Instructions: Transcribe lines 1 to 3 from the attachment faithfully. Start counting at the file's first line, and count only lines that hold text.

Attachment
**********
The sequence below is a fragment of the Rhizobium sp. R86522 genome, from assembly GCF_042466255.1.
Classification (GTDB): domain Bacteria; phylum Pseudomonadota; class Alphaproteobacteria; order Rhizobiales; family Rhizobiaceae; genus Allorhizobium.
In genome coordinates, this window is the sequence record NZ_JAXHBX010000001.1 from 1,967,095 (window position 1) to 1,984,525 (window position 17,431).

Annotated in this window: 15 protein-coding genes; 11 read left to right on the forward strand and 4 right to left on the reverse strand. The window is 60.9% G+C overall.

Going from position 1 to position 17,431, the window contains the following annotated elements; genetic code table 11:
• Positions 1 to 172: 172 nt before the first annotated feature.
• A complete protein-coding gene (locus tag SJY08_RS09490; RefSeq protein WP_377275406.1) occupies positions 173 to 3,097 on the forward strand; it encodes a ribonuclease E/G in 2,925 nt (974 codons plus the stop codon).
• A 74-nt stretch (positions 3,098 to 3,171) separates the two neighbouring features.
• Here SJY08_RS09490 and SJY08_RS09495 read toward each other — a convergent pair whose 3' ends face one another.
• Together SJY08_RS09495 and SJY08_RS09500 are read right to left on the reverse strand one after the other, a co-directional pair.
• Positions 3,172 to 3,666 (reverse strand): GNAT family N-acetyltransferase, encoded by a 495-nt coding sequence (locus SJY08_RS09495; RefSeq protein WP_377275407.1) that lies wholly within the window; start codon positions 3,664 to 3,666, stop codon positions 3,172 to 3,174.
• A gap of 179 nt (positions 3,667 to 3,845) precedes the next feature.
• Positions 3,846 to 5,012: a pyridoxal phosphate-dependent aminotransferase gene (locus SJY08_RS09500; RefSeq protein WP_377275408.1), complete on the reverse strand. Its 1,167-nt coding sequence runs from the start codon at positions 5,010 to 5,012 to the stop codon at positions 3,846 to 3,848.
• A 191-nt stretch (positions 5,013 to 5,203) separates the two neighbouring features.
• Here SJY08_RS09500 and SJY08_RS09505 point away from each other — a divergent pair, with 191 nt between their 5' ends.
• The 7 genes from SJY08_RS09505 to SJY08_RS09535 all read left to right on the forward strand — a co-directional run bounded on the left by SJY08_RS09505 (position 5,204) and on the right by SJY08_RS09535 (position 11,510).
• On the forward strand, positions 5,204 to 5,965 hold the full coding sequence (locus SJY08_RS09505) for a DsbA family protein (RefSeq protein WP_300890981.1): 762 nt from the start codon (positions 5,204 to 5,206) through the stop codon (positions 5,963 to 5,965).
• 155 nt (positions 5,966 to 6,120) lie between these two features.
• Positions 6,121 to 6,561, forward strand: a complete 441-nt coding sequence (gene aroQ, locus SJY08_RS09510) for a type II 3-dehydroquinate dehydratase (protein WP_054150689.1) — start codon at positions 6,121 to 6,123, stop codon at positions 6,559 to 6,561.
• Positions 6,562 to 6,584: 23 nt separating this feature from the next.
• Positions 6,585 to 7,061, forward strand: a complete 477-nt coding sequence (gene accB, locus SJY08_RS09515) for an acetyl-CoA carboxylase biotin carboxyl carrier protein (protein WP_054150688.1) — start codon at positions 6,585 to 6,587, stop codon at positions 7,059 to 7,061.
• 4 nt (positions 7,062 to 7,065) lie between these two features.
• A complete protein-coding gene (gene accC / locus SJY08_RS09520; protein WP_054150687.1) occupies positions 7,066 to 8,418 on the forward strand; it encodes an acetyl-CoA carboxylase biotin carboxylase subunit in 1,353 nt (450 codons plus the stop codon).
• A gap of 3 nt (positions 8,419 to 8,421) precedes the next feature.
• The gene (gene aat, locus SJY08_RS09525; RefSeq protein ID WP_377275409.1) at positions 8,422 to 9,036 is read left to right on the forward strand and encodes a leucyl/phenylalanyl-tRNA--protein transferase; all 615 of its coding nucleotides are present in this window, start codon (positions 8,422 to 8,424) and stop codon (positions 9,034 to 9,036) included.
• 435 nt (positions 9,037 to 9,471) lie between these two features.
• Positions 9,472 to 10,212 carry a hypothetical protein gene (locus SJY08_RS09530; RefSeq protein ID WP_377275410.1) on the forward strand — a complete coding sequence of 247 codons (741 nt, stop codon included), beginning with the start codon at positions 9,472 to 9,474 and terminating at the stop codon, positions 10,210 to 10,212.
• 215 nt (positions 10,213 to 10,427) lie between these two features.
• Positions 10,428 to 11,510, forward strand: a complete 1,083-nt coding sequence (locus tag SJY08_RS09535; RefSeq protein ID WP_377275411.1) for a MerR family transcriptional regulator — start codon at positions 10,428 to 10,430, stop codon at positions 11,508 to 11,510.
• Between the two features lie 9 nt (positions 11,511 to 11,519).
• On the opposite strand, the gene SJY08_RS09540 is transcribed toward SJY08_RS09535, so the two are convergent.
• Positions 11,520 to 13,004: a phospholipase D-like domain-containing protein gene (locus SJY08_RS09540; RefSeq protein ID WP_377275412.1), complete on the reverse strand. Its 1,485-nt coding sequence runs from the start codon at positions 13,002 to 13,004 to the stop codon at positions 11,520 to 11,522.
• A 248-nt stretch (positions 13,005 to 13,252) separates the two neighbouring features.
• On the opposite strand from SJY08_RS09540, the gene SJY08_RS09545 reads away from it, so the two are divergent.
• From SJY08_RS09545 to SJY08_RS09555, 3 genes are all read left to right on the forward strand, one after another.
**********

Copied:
The sequence below is a fragment of the Rhizobium sp. R86522 genome, from assembly GCF_042466255.1.
Classification (GTDB): domain Bacteria; phylum Pseudomonadota; class Alphaproteobacteria; order Rhizobiales; family Rhizobiaceae; genus Allorhizobium.
In genome coordinates, this window is the sequence record NZ_JAXHBX010000001.1 from 1,967,095 (window position 1) to 1,984,525 (window position 17,431).